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Chapter 1


Learning Objectives
1. Operations and supply chain management (OSCM) Definition. 2. Transformation process. 3. Type of operations. 4. Services vs. goods. 5. Career opportunities in supply chain management. 6. Historical development of OSCM over time.

Operations and Supply Chain Management (OSCM) Definition

Operations Management is the management of systems or processes that create goods and/or provide services (STC, 2010)
OSCM is defined as the design, operation, and improvement of the systems that create and deliver the firms primary products and services (JCL, 2011)

Transformation Process
The operations function involves the conversion of inputs into outputs

Value added

Land Labor Capital

5Ps: 1. People (labor) 2. Plants 3. Parts (materials) 4. Processes 5. Planning and Control

Transformation/ conversion process

Goods Services


Feedback Feedback

Types of Operations
Goods Producing

Farming, mining, construction, manufacturing, power generation Warehousing, trucking, mail service, moving, taxis, buses, hotels, airlines Retailing, wholesaling, financial advising, renting or leasing Films, radio and television, music concerts, recording Newspapers, radio and TV newscasts, telephone, satellites


Exchange Entertainment Communication

Process Steps for Mens Nylon Supplex Parka

Understanding the Global Supply Chain

Success in todays global markets requires a business strategy that matches the preferences of customers with the realities of supply networks A sustainable strategy is critical Meets the needs of shareholders and employees Preserves the environment

Supply refers to processes that move information and material to and from the manufacturing and service processes of the firm

Supply Chain Processes

Work Involved in Each Type of Process

Planning: the processes needed to operate an existing supply chain strategically Sourcing: the selection of suppliers that will deliver the goods and services needed to create the firms product Making: where the major product is produced or the service provided Delivering: carriers are picked to move products to warehouses and customers Returning: the processes for receiving worn-out, defective, and excess products back from customers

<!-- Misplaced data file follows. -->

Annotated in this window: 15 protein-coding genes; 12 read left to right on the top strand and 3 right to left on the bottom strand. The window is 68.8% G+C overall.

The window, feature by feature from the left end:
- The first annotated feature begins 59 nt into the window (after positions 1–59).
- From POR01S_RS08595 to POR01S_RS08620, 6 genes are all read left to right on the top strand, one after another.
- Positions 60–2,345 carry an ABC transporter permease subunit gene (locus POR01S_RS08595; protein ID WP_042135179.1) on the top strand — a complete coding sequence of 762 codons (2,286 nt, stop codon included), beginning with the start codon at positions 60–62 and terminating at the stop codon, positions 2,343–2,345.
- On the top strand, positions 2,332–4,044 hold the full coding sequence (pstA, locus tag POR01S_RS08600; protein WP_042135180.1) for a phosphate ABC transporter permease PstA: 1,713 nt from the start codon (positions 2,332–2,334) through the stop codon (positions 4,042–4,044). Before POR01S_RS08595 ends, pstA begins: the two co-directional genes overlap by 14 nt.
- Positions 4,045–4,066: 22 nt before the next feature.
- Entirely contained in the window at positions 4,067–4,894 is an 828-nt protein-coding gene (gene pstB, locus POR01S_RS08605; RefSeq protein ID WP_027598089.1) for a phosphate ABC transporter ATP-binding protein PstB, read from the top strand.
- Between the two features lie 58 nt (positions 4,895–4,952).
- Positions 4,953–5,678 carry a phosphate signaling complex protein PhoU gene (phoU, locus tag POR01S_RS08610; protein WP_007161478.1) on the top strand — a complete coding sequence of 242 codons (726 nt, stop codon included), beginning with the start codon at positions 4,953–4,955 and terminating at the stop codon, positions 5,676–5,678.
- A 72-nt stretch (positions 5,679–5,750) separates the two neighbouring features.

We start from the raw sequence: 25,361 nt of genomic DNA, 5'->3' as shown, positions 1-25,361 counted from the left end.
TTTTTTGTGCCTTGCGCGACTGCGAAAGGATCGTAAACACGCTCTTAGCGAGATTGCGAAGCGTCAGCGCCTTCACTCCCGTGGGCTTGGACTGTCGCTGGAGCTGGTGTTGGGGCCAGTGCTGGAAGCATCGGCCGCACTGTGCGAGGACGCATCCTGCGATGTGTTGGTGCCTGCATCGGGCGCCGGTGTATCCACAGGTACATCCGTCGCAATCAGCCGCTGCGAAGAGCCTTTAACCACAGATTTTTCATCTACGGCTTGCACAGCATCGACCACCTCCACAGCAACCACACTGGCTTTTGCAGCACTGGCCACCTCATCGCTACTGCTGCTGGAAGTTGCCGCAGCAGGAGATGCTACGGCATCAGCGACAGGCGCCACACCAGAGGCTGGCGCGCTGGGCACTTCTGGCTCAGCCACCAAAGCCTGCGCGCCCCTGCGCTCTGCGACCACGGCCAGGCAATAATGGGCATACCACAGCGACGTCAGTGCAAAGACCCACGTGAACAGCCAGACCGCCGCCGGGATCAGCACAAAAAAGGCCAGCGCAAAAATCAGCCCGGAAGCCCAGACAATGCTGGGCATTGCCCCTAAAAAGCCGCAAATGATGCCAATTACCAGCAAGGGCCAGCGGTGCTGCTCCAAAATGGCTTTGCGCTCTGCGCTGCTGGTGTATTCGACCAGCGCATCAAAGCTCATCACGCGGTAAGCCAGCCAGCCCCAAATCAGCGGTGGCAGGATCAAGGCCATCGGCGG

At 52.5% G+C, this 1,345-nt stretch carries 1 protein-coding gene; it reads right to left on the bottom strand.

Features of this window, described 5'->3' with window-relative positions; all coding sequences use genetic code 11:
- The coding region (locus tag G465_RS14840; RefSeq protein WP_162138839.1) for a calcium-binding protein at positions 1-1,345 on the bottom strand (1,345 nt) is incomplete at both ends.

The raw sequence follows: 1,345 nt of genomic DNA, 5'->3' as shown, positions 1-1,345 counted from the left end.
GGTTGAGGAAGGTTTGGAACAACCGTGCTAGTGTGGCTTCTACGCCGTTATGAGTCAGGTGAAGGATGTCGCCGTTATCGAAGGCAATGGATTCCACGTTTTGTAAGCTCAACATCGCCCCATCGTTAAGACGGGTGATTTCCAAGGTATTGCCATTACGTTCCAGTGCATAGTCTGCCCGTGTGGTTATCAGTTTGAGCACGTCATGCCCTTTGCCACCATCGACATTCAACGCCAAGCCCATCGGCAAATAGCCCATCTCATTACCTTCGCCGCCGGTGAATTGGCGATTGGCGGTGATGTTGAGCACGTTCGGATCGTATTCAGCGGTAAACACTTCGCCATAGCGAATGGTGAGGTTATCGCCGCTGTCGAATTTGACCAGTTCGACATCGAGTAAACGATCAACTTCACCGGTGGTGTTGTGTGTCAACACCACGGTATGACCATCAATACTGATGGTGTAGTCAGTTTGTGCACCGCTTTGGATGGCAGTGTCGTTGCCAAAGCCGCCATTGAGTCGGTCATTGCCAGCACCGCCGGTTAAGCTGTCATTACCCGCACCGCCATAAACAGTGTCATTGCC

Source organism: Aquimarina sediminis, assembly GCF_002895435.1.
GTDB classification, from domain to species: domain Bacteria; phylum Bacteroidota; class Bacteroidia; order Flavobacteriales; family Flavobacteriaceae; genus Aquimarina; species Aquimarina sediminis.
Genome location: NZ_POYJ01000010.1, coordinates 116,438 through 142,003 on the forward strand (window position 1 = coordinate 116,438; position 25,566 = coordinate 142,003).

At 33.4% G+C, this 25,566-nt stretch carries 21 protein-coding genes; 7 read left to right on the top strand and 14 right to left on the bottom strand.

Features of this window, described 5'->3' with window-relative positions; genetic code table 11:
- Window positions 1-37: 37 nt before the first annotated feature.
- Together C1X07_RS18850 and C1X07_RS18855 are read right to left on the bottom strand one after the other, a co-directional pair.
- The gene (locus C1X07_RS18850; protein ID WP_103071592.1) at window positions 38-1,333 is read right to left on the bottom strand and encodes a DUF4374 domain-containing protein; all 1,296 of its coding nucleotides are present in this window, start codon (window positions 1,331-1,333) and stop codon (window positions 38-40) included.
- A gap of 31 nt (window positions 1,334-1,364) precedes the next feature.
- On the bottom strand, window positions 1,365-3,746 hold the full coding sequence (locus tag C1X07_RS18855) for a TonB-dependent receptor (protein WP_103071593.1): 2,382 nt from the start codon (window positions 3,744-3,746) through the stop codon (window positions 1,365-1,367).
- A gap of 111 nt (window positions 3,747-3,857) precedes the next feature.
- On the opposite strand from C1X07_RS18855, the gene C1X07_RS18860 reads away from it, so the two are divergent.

Services vs. Goods

1. Services are intangible 2. Services requires more interaction with the customer 3. Services are inherently heterogeneous 4. Services are perishable and time dependent 5. Services are defined and evaluated as a package of features 6. Services cant be stored

Goods vs. Service Continued

Characteristic Customer contact Goods Low Service High

Uniformity of input Labor content Uniformity of output

Output Measurement of productivity Opportunity to correct problems

High Low High

Tangible Easy High

Low High Low

Intangible Difficult Low

Inventory Evaluation Patentable

Much Easier Usually

Little Difficult Not usually

The Goods-Services Continuum

The GoodsService Continuum Continued

Goods Service

Surgery, teaching Song writing, software development Computer repair, restaurant meal Automobile repair, fast food Home remodeling, retail sales Automobile assembly, steel making

Servitization Strategies

Servitization refers to a company building service activities into its product offerings for its current users
Maintenance, spare parts, training, and so on

Success starts by drawing together the service aspects of the business under one roof Servitization may not be the best approach for all companies

International Growth in Services

Efficiency, Effectiveness, and Value

Efficiency: Doing something at the lowest possible cost Effectiveness: Doing the right things to create the most value for the company Value: quality divided by price

U.S. Manufacturing vs. Service Employment

Year Mfg. Service 45 79 21 90 Mfg. 50 72 28 80 Service 55 72 28 70 60 68 32 60 65 64 36 50 70 64 36 40 75 58 42 30 80 44 46 20 85 43 57 10 90 35 65 0 95 25 75 45 50 55 60 65 70 75 80 85 90 95 00 02 05 00 30 70 Year 02 25 75

Singapore Manufacturing vs. Service Employment

90 80 70 60 50 40 30 20 10 0 97 98 99 00 01 02 03 04 05 06 07 Services Manufacturing

Careers in Operations and Supply Management

Plant manager Hospital administrator Branch manager Call center manager Supply chain manager Purchasing manager Director of Operations / Manufacturing / Production Chief Operations Officer (COO)

Business process improvement analyst Quality control manager Lean improvement manager Project manager Production control analyst Facilities manager

Historical Development of Operations and Supply Management

Lean manufacturing, JIT, and TQC Manufacturing strategy paradigm Service quality and productivity Total quality management (TQM) and quality certifications Business process reengineering Six-sigma quality Supply chain management Electronic commerce Service science

Current Issues in Operations and Supply Management

1. Coordinating the relationship between mutually supportive but separate organizations 2. Optimizing global suppliers, production, and distribution networks 3. Managing customer touch points 4. Raising senior management awareness of operations as a significant competitive weapon 5. Sustainability and the triple bottom line

Plan of this Course: The Integration of Strategy, Processes and Planning